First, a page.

Return of an Ulster County landfill?

Seneca Meadows, destination for garbage from Ulster County (and many other places). Photo by Will Dendis.

Most of us beyond a certain age can remember that resounding war cry when Ulster County attempted, and failed, to locate a county landfill at Winston Farm just west of the Thruway exit in Saugerties. Protest songs were written. “Dump, dump the garbage dump!” and “Dump here? Never!” echoed all throughout the town. Murals were painted on buildings, fists were raised in the air, pitchforks located for militia practice.

It could happen again. After more than 30 years the Winston Farm remains vacant and available and time is running short for the county to adopt a new solid waste disposal strategy — maybe a county landfill.


Or so warned legislature chairwoman Tracey Bartels in her first state of the county address to the governing body on Tuesday night. 

Bartels, a non-enrolled six-termer from Gardiner, didn’t mention Winston Farm, or any place else, in a 20-minute address. She did issue a call to action. 

“We must take action. The status quo is not sustainable. There are no easy answers,” she said. Ulster County Ulster County’s Resource Recovery Agency, created by state legislation sponsored by former assemblyman Maurice Hinchey in 1986, after the county legislature rejected a county landfill, yearly ships 130 tons of garbage to Seneca Meadows near Syracuse, she said. That landfill is rapidly filling up and the county can expect a substantial increase in fees by the end of the year.

A major part of the problem is that the Chinese are no longer accepting recyclables, meaning loads going forward will be heavier and revenues from recycles far lighter.

Bartels also spoke to the possibility of a regional approach to waste disposal. A regional planning consortium, “GUS” (for Greene, Ulster, Sullivan) was established last year and has produced studies that indicate a regional solution is viable, if not expensive. 

Ulster alone is spending $7 million a year on Seneca Meadows, a good portion of it on trucks and fuel for transport. For context, $7 million more than pays off the $92 million county jail, its bonds cost $6 million a year. Seven million bucks is equal to about 9 percent of the county property tax levy.

Should the county go in that direction, it then comes down to location and state approval. Two generations ago, Albany was hell-bent on removing polluting local landfills. There is no indication of change in that policy. As for location, even a hint of a landfill in any “host” community will set off a firestorm of opposition. “Never Again?” For sure.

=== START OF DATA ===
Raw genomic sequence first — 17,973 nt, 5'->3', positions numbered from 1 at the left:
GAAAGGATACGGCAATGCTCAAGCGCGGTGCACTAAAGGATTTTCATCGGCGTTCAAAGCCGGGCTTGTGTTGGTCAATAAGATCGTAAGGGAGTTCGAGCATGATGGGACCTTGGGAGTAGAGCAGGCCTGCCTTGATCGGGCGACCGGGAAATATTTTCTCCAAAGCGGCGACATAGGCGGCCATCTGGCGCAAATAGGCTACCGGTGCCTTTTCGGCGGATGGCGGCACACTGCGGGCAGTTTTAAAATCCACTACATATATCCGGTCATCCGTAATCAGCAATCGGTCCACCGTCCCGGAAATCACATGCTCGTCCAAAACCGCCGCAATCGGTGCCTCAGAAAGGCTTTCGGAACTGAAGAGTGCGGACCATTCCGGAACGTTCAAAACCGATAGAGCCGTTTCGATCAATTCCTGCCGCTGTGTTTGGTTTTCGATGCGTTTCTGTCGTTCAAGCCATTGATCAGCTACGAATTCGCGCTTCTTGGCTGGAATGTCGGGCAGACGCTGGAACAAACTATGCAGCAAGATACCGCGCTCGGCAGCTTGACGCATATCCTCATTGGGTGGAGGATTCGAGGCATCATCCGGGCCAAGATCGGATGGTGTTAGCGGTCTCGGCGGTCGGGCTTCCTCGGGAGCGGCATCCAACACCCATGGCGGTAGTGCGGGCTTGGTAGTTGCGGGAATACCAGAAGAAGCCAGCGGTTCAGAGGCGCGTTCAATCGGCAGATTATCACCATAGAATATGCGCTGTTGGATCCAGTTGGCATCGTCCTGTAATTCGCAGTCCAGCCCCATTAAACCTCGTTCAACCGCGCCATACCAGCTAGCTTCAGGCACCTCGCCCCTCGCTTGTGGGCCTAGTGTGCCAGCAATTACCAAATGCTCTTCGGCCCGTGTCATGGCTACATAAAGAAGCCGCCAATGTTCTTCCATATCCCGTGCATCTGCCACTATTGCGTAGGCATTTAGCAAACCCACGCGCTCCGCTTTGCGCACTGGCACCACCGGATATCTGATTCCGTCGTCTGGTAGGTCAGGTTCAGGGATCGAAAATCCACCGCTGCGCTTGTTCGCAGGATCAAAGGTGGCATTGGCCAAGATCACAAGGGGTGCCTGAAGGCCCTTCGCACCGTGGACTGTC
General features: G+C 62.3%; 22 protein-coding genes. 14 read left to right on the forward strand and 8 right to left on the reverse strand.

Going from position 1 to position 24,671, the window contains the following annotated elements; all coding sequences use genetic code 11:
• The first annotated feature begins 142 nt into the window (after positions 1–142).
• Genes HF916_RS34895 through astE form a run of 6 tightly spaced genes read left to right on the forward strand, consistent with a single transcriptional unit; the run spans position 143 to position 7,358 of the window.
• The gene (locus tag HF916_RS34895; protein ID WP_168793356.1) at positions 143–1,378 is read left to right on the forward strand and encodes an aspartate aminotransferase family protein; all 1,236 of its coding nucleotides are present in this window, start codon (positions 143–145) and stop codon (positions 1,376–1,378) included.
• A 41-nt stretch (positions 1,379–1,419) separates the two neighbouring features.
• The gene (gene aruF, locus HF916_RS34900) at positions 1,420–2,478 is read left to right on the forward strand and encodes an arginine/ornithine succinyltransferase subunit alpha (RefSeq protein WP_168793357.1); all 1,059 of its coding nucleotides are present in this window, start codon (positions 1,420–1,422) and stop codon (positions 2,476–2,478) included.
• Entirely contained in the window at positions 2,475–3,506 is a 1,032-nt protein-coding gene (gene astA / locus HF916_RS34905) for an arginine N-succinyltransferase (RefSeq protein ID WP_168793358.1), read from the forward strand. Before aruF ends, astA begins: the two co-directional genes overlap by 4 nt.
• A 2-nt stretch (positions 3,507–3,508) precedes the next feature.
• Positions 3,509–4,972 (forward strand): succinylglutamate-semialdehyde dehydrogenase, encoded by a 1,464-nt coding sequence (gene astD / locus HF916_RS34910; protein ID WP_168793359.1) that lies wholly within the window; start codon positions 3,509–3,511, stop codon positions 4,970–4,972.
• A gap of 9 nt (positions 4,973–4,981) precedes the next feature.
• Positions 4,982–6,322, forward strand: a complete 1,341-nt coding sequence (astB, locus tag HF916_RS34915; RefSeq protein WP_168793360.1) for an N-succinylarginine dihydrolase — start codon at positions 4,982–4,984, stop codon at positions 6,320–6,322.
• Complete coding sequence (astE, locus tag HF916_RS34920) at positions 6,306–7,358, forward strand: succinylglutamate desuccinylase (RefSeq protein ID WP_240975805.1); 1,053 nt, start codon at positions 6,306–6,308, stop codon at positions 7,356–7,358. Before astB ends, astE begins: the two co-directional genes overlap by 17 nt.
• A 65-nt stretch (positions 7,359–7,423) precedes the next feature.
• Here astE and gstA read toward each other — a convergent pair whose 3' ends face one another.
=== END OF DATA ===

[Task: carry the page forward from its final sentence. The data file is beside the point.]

But Bartels is “committed to action.” She will shortly name a special committee of six legislators and three members of the RRA to research and offer recommendations. It would appear she already knows the score.

Hugh Reynolds is an occasional contributor to Ulster Publishing. His regular posts can be found at

There are 3 comments

  1. ITR

    First off, Nice to see Hugh again on these pages. Second. CSX Railroad runs a garbage train thru Kingston all the time. Ulster county should look into how much it would cost to load up and add a few cars to that train.

  2. Robert Aiello

    I am considering running for my former seat in District 2, in the Town of Saugerties for the Ulster County Legislature. I spent 18 years in the Legislature and sat on just about every committee through-out my tenure. I created a committee to study the impact of Lyme disease on our Ulster County residents. This on going issue continues to be prevalent in our County and is not taken seriously enough in attempting to understand and treat this medical crisis. I have created an economic plan some 20 plus years ago and it was ignored by both major political parties. Governor Cuomo has created something similar for the Tech City site, making it a medical facility.

    I have seen the decline in party politics over the years and the hand-writing is on the wall as I see it. Residents may not agree with all party platforms and perhaps are now simply interested in the candidate and what that individual stands for and what that person can do for Ulster County residents.

    I am a life long area resident, having grown up in Glasco. I have degrees in Business Administration and Human Services, completing my degree at Empire State College. I have served in the U. S. Army in 1968. I have owned and operated my own business, a hair cutting salon, since 1977. I published a successful memoir of my years growing up in the small town of Glasco and what life was like in an Italian-American community. My wife, Christine and I reside in Barclay Heights and our daughter, son-in-law and their family reside in Norfolk., MA.

    Since I am now semi-retired, the time has come for me to again try to work with residents of Saugerties. I would like to be given the opportunity to once again be our representative in the Ulster County Legislature.

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